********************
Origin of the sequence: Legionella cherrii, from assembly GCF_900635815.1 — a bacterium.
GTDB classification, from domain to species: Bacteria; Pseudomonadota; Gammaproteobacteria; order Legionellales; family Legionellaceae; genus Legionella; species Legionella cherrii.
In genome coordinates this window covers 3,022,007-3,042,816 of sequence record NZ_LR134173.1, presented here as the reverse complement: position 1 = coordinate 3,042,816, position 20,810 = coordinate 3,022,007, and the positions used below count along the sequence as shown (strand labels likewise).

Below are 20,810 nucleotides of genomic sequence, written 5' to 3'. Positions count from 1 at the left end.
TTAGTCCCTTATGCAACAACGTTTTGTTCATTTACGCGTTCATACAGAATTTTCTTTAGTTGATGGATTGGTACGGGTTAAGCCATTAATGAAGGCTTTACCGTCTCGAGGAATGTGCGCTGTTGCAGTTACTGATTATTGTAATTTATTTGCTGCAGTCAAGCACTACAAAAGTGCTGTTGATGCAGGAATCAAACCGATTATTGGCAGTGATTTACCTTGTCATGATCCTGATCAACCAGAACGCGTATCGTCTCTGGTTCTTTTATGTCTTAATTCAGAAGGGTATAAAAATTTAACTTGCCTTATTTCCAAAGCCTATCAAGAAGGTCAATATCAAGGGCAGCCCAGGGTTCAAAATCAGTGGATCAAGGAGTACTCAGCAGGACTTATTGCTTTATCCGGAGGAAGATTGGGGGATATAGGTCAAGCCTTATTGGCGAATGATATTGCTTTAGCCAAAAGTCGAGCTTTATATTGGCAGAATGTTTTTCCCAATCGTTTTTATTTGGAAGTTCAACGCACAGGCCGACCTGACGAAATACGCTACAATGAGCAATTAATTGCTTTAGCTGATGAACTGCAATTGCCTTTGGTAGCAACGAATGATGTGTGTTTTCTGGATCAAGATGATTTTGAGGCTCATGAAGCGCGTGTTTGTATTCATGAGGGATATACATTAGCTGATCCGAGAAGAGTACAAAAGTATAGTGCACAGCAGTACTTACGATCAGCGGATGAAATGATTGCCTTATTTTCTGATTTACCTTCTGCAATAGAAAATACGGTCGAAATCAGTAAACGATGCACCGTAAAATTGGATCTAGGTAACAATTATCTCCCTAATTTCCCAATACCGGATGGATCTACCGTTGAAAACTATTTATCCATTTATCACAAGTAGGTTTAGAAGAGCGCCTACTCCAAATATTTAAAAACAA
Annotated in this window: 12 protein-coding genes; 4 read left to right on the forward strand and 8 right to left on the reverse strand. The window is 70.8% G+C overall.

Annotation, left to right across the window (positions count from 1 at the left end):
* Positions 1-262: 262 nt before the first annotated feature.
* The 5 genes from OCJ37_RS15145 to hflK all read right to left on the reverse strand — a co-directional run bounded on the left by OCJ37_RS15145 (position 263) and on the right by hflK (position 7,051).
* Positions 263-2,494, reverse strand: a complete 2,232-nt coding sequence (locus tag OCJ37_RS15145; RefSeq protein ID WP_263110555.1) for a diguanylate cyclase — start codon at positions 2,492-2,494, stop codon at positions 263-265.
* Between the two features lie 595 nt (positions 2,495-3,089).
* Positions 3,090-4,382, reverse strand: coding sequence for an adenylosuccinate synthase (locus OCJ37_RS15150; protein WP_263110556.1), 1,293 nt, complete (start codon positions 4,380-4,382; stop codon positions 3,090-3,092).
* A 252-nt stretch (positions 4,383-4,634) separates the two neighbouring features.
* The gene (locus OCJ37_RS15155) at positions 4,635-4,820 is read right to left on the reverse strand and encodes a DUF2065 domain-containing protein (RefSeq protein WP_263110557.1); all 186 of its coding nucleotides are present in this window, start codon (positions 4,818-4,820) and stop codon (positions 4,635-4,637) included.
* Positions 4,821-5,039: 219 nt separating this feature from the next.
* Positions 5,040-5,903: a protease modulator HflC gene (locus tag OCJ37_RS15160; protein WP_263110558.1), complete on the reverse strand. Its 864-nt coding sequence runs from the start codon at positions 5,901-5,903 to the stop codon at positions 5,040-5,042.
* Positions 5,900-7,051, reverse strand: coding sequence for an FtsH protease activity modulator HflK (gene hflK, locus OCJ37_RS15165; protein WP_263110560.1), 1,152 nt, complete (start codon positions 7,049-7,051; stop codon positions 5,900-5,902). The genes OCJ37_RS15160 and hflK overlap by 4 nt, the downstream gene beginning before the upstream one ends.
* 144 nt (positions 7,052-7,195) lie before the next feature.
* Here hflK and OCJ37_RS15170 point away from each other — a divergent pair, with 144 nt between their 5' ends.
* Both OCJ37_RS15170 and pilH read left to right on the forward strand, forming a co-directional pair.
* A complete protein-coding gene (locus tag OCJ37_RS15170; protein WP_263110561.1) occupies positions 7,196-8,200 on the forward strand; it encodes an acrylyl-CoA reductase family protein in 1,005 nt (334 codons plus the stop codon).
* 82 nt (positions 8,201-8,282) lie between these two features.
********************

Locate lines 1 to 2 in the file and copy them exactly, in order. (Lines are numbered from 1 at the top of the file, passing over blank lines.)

Origin of the sequence: Legionella cherrii, from assembly GCF_900635815.1 — a bacterium.
GTDB classification, from domain to species: Bacteria; Pseudomonadota; Gammaproteobacteria; order Legionellales; family Legionellaceae; genus Legionella; species Legionella cherrii.